Command Decision (Wood); Homecoming (LeRoy)


On the Town (Kelly and Donen); Any Number Can Play (LeRoy); The Stratton Story (Wood)


To Please a Lady (Brown); Key to the City (Sidney); The Asphalt Jungle (Huston)


The Red Badge of Courage (Huston)


The Lone Star (V. Sherman); Love Is Better Than Ever (Donen); Singin' in the Rain (Kelly and Donen)


The Actress (Cukor); I Love Melvin (Weis); The Story of Three Loves (Reinhardt and Minnelli) (co); Dangerous When Wet (Walters)


Mambo (Rossen); Ulisse ( Ulysses ) (Camerini)


Strange Lady in Town (LeRoy); Pete Kelly's Blues (Webb)


The Bad Seed (LeRoy); Toward the Unknown (LeRoy)


The Enemy Below (Powell)


No Time for Sergeants (LeRoy); Onionhead (Taurog)


El Dorado (Hawks)


By ROSSON: article—

In The Art of the Cinematographer , by Leonard Maltin, New York, 1978.

On ROSSON: articles—

Wayne, Palma, in Saturday Evening Post (Philadelphia), 22 July 1933.

Lightman, Herb A., in American Cinematographer (Hollywood), August 1950.

Film Comment (New York), Summer 1972.

Focus on Film (London), no. 13, 1973.

American Cinematographer (Hollywood), October 1973.

Obituary in Variety (New York), 14 September 1988.

Obituary in American Cinematographer (Hollywood), November 1988.

* * *

Louis B. Mayer once said to the cinematographer Hal Rosson: "If it's an MGM film, it has to look like an MGM film." Rosson, one of the pioneers in motion picture photography—his career spanned the years 1915 to 1967—spent 23 of those years at Metro-Goldwyn-Mayer and is one of the photographers who helped create and maintain the "polished look" that was so integral a part of the studio's films.

Rosson was an actor with Vitagraph as early as 1908 and became a camera operator in 1915. By 1920 he was a full-fledged cinematographer at Paramount where he enjoyed close working relationships with such directors as Allan Dwan, Harry D'Arrast, Mal St. Clair, and Josef von Sternberg, working on such films as Manhandled , A Gentleman of Paris , Gentlemen Prefer Blondes , and The Docks of New York . Rosson recalled that during those days one experimented, listened, and watched to learn and develop one's craft. Technical difficulties were approached and surmounted as they occurred, with no pretensions to "art." In doing so, Rosson became one of the finest exponents of his craft.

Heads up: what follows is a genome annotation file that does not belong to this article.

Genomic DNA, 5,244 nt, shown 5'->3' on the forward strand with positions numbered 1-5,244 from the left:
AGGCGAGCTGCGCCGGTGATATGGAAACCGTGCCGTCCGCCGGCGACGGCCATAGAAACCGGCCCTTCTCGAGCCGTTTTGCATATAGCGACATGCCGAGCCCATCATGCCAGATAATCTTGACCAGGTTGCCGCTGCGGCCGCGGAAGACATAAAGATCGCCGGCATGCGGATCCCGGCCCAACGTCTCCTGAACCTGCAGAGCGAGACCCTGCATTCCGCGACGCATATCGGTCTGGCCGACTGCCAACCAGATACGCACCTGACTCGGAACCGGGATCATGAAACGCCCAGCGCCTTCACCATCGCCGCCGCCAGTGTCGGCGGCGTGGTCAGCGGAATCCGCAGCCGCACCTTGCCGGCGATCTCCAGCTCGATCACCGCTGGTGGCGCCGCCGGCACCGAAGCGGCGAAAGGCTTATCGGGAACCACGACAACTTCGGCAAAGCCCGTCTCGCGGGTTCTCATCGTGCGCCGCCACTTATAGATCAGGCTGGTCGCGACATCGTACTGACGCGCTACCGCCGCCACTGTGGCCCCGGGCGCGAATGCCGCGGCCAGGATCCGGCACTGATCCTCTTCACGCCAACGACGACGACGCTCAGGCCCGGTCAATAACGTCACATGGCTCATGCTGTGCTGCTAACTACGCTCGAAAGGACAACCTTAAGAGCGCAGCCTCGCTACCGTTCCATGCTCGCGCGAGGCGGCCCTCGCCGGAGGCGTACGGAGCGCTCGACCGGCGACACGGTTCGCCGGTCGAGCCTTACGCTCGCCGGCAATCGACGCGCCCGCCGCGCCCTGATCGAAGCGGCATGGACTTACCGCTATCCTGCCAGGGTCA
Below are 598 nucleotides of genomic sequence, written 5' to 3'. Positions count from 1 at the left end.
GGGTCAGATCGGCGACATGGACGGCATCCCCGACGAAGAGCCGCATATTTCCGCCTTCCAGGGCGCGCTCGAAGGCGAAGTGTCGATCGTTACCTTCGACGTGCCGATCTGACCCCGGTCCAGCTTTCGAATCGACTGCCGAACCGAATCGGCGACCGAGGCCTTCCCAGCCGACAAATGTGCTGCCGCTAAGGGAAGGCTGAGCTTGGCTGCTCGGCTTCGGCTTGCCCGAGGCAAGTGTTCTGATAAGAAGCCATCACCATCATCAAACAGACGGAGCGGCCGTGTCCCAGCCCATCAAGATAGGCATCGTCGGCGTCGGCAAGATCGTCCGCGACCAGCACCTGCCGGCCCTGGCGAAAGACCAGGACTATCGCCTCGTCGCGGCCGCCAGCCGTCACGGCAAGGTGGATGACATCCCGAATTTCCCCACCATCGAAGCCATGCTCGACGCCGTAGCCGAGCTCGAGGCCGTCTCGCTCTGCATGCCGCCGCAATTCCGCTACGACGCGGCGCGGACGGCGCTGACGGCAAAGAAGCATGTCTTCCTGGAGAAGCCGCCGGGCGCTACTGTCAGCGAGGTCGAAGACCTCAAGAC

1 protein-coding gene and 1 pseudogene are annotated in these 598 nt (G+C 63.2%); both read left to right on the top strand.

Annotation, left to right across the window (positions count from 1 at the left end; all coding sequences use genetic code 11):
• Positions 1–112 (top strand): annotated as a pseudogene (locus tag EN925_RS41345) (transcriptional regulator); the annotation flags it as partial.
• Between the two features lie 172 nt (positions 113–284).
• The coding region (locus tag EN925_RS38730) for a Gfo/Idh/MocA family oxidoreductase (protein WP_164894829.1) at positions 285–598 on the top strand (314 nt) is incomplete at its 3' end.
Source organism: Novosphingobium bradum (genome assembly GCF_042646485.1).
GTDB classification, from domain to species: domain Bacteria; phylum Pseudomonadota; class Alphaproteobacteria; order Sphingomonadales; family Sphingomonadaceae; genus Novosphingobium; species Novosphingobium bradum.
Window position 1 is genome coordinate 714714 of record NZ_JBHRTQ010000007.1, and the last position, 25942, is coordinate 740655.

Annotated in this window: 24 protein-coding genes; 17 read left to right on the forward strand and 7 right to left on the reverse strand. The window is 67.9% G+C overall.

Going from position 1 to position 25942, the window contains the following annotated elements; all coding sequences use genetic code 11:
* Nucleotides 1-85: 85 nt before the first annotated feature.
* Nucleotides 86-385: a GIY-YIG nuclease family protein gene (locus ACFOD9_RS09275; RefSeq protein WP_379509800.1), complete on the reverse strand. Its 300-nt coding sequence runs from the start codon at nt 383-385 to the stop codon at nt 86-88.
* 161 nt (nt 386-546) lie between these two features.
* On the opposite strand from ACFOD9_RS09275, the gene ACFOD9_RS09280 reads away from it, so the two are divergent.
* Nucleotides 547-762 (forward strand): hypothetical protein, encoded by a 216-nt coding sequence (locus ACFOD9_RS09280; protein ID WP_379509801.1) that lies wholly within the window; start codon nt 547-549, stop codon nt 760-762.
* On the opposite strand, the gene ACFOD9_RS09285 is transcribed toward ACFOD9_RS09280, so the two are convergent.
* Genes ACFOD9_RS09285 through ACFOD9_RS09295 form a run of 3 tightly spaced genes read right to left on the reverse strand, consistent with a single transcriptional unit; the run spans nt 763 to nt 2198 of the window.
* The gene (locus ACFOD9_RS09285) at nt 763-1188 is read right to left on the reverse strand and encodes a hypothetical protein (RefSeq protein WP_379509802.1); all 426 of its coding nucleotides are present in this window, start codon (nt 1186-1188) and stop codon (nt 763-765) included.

He joined MGM in 1930 and it was there that he perfected his own skills and aided that studio in developing the glossy patina which would become an MGM trademark. One beautifully photographed film was Red Dust , starring Jean Harlow (whom he married). MGM loaned him to Selznick International for The Garden of Allah in 1936, and Rosson recalled that while he knew nothing about color film at the time, he decided "to control color, to eliminate color unless it could be used dramatically. I didn't want color to control me." For his efforts, he and cophotographer W. Howard Greene, received special Academy Award plaques. His most outstanding achievement with color was for MGM's The Wizard of Oz , though again he modestly described his work as simply a matter of "controlling color." He received Academy Award nominations for his MGM work on such black-and-white films as Boom Town , Thirty Seconds over Tokyo , and The Asphalt Jungle , and ended his MGM years with excellent color work on Singin' in the Rain and The Story of Three Loves . After 1955 he worked at various studios, and received an Oscar nomination for The Bad Seed at Warner Bros. His last film was Howard Hawks's El Dorado for Paramount. Rosson was proud of his years at MGM, and fondly recalled its esprit de corps : "The spirit was such that we were proud to be at MGM."

—Ronald Bowers